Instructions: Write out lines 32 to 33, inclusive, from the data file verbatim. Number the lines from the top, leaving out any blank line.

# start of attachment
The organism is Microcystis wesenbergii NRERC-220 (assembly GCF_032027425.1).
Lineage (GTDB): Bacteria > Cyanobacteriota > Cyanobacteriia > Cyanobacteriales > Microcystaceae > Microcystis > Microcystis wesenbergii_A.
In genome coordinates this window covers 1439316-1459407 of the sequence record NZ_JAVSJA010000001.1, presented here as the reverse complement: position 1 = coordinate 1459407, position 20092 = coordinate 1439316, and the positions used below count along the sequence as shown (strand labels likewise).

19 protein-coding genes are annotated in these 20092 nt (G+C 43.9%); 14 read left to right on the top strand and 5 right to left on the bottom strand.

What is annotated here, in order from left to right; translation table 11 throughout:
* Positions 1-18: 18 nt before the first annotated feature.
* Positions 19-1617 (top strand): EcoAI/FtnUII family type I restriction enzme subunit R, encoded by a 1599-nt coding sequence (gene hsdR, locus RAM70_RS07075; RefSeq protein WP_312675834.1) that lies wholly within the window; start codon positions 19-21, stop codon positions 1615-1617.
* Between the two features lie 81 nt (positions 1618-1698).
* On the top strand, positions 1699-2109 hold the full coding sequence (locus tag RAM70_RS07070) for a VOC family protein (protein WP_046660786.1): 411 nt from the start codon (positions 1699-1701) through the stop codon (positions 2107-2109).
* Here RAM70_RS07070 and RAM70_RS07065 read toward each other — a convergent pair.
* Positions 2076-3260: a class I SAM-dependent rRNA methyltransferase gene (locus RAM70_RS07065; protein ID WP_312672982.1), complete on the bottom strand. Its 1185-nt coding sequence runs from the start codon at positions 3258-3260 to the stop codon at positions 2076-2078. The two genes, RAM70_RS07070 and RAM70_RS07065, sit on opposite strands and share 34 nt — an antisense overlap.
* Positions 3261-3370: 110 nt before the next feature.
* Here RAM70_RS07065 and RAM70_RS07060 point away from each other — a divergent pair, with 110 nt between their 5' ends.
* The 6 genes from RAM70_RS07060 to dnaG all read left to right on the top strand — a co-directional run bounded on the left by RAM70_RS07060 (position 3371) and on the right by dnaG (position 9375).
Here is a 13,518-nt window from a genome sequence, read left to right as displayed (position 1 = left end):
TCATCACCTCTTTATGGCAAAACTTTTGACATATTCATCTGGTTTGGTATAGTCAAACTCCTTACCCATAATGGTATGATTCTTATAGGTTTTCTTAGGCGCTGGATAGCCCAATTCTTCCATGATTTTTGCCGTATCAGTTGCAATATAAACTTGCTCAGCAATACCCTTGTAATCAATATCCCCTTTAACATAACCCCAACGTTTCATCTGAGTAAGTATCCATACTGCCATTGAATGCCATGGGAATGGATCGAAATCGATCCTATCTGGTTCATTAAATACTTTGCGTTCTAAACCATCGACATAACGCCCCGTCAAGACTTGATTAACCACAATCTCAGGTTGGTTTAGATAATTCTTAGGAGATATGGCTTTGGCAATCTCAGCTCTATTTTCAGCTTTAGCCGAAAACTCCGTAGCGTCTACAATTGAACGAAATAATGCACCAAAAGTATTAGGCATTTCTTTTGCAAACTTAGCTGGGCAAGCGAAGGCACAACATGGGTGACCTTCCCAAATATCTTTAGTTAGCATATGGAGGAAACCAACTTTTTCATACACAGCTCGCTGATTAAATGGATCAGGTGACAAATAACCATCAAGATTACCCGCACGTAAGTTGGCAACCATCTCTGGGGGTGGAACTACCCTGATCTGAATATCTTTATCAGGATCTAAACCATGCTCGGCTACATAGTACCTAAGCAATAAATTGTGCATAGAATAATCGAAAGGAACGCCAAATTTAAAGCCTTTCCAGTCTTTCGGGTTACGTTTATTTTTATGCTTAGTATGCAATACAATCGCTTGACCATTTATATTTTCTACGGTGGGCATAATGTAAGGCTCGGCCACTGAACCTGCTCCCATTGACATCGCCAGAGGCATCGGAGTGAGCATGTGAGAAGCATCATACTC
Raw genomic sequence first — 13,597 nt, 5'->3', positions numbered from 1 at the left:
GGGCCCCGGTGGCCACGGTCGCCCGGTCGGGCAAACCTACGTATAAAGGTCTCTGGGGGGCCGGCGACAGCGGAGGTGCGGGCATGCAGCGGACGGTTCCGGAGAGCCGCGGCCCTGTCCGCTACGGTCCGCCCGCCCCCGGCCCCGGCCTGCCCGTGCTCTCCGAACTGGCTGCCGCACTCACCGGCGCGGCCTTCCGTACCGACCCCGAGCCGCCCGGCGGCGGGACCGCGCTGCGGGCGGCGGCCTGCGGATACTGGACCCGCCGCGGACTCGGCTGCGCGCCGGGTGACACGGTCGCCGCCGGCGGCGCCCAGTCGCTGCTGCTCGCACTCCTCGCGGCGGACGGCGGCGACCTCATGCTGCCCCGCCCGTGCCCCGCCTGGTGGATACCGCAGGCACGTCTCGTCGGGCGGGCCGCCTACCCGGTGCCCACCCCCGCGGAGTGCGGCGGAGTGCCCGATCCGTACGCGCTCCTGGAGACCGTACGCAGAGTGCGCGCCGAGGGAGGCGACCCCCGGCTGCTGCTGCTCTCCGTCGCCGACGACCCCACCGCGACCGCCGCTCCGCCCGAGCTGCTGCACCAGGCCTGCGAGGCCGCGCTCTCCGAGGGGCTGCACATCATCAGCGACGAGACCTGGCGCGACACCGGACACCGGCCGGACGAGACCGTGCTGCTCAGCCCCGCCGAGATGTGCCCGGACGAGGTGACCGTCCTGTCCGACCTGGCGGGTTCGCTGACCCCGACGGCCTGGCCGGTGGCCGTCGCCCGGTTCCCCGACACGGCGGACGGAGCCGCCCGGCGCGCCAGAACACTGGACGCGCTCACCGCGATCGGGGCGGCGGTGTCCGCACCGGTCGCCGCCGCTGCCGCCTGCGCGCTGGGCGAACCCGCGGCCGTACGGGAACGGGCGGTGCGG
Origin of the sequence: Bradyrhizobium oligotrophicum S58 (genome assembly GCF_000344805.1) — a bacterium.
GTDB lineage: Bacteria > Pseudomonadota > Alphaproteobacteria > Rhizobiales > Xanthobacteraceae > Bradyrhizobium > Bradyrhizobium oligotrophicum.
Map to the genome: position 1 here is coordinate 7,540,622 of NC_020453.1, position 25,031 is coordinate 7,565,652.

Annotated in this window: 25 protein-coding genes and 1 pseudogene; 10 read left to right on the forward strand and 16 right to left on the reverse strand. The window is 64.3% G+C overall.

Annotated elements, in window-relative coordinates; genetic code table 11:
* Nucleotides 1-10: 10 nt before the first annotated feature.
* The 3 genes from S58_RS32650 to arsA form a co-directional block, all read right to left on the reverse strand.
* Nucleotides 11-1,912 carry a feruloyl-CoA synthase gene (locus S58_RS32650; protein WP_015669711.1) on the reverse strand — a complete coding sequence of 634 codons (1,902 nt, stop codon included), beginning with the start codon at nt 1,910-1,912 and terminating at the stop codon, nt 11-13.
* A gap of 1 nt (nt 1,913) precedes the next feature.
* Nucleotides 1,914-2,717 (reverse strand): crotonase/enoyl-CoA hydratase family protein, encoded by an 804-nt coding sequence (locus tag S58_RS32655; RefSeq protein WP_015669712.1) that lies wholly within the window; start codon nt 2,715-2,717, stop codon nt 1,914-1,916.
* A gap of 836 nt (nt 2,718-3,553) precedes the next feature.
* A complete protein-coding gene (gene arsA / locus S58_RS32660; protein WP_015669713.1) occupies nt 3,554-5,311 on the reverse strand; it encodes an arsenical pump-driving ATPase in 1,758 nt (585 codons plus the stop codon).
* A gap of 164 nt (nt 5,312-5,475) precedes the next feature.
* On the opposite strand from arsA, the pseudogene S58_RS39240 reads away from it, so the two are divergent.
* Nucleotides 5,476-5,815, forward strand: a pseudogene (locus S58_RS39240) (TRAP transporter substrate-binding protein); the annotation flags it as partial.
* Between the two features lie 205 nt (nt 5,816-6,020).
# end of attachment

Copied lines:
* On the opposite strand from arsA, the pseudogene S58_RS39240 reads away from it, so the two are divergent.
* Nucleotides 5,476-5,815, forward strand: a pseudogene (locus S58_RS39240) (TRAP transporter substrate-binding protein); the annotation flags it as partial.